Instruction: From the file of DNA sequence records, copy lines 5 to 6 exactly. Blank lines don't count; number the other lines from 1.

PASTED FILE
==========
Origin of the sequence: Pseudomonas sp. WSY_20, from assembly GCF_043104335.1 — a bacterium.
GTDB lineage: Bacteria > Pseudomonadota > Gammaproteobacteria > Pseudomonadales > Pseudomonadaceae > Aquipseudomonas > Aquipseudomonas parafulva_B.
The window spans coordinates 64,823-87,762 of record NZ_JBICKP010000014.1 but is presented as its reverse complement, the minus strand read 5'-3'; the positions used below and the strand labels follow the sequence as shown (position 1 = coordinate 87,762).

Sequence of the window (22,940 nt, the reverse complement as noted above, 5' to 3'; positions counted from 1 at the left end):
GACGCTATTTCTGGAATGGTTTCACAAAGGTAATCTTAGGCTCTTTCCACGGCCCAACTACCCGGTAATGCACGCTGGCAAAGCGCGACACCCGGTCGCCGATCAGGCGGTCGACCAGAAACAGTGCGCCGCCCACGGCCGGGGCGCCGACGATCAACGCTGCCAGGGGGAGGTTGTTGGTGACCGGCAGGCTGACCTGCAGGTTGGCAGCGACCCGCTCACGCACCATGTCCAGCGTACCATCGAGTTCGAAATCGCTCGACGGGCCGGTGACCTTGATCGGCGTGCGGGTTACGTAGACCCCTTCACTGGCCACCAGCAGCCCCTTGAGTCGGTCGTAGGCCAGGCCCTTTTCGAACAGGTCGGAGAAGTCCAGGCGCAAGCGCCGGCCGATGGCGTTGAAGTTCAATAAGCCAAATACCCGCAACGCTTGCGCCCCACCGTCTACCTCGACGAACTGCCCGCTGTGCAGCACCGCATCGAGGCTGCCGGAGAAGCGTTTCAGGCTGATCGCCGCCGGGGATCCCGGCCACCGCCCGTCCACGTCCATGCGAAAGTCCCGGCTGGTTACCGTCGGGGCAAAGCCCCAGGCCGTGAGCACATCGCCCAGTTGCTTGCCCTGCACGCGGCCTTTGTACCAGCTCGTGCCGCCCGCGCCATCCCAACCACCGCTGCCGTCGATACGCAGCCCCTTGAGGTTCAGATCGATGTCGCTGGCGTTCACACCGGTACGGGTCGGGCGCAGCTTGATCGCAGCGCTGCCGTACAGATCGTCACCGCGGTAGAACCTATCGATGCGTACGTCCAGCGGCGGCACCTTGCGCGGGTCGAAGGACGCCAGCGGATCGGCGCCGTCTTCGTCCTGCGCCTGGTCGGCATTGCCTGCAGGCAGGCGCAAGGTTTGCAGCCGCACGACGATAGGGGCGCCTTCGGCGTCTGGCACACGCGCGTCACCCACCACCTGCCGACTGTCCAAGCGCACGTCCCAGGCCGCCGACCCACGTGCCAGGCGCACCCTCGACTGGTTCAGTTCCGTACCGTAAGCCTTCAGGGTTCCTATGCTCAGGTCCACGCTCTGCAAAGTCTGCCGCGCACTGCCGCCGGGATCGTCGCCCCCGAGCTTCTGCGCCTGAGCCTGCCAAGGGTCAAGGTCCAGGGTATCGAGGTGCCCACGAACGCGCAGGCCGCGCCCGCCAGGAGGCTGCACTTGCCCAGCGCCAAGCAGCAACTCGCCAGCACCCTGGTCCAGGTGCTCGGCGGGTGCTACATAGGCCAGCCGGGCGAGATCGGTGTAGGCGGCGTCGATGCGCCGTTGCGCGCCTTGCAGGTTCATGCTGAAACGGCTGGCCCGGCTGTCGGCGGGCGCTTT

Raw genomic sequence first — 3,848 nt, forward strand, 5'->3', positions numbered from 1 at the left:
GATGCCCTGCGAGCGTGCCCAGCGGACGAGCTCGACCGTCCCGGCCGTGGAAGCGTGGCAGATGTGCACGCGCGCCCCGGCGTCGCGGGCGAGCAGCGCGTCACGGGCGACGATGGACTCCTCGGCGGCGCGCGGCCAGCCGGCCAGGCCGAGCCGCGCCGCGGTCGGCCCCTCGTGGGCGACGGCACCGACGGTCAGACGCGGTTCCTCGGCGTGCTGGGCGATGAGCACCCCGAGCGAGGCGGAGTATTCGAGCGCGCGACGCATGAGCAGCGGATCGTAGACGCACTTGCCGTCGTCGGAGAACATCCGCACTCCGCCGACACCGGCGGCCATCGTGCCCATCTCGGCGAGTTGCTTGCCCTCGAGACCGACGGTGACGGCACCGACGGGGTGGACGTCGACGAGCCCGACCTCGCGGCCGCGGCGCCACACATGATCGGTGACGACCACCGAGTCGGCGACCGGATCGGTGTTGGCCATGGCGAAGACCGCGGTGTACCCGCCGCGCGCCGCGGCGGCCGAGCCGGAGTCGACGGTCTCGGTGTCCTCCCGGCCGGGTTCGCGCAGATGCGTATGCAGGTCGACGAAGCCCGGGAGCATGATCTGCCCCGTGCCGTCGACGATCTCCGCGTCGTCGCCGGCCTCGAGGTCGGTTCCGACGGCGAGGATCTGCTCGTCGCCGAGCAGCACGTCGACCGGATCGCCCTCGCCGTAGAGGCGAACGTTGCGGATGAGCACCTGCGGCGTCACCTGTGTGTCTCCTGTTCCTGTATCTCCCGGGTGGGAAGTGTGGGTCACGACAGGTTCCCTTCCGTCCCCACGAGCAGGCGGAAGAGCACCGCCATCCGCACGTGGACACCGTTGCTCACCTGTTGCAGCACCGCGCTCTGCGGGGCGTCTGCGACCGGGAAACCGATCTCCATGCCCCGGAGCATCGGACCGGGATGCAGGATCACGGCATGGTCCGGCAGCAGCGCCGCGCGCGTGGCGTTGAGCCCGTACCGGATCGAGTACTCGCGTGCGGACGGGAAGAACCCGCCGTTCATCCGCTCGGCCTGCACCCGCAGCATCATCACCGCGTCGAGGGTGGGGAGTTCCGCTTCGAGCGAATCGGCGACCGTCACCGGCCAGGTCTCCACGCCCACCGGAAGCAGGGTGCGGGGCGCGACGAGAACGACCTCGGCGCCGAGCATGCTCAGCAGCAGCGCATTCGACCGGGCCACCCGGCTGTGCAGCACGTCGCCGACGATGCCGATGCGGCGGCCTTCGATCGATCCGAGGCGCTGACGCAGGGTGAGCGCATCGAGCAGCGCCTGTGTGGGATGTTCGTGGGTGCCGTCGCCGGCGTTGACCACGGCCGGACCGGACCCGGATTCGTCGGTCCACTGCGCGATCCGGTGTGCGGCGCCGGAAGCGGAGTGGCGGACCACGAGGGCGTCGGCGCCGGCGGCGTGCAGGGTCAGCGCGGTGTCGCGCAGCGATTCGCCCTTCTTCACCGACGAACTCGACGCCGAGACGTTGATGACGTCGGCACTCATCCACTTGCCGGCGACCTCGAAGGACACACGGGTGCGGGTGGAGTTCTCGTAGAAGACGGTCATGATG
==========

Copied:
GACGCTATTTCTGGAATGGTTTCACAAAGGTAATCTTAGGCTCTTTCCACGGCCCAACTACCCGGTAATGCACGCTGGCAAAGCGCGACACCCGGTCGCCGATCAGGCGGTCGACCAGAAACAGTGCGCCGCCCACGGCCGGGGCGCCGACGATCAACGCTGCCAGGGGGAGGTTGTTGGTGACCGGCAGGCTGACCTGCAGGTTGGCAGCGACCCGCTCACGCACCATGTCCAGCGTACCATCGAGTTCGAAATCGCTCGACGGGCCGGTGACCTTGATCGGCGTGCGGGTTACGTAGACCCCTTCACTGGCCACCAGCAGCCCCTTGAGTCGGTCGTAGGCCAGGCCCTTTTCGAACAGGTCGGAGAAGTCCAGGCGCAAGCGCCGGCCGATGGCGTTGAAGTTCAATAAGCCAAATACCCGCAACGCTTGCGCCCCACCGTCTACCTCGACGAACTGCCCGCTGTGCAGCACCGCATCGAGGCTGCCGGAGAAGCGTTTCAGGCTGATCGCCGCCGGGGATCCCGGCCACCGCCCGTCCACGTCCATGCGAAAGTCCCGGCTGGTTACCGTCGGGGCAAAGCCCCAGGCCGTGAGCACATCGCCCAGTTGCTTGCCCTGCACGCGGCCTTTGTACCAGCTCGTGCCGCCCGCGCCATCCCAACCACCGCTGCCGTCGATACGCAGCCCCTTGAGGTTCAGATCGATGTCGCTGGCGTTCACACCGGTACGGGTCGGGCGCAGCTTGATCGCAGCGCTGCCGTACAGATCGTCACCGCGGTAGAACCTATCGATGCGTACGTCCAGCGGCGGCACCTTGCGCGGGTCGAAGGACGCCAGCGGATCGGCGCCGTCTTCGTCCTGCGCCTGGTCGGCATTGCCTGCAGGCAGGCGCAAGGTTTGCAGCCGCACGACGATAGGGGCGCCTTCGGCGTCTGGCACACGCGCGTCACCCACCACCTGCCGACTGTCCAAGCGCACGTCCCAGGCCGCCGACCCACGTGCCAGGCGCACCCTCGACTGGTTCAGTTCCGTACCGTAAGCCTTCAGGGTTCCTATGCTCAGGTCCACGCTCTGCAAAGTCTGCCGCGCACTGCCGCCGGGATCGTCGCCCCCGAGCTTCTGCGCCTGAGCCTGCCAAGGGTCAAGGTCCAGGGTATCGAGGTGCCCACGAACGCGCAGGCCGCGCCCGCCAGGAGGCTGCACTTGCCCAGCGCCAAGCAGCAACTCGCCAGCACCCTGGTCCAGGTGCTCGGCGGGTGCTACATAGGCCAGCCGGGCGAGATCGGTGTAGGCGGCGTCGATGCGCCGTTGCGCGCCTTGCAGGTTCATGCTGAAACGGCTGGCCCGGCTGTCGGCGGGCGCTTT

Raw genomic sequence first — 3,848 nt, forward strand, 5'->3', positions numbered from 1 at the left: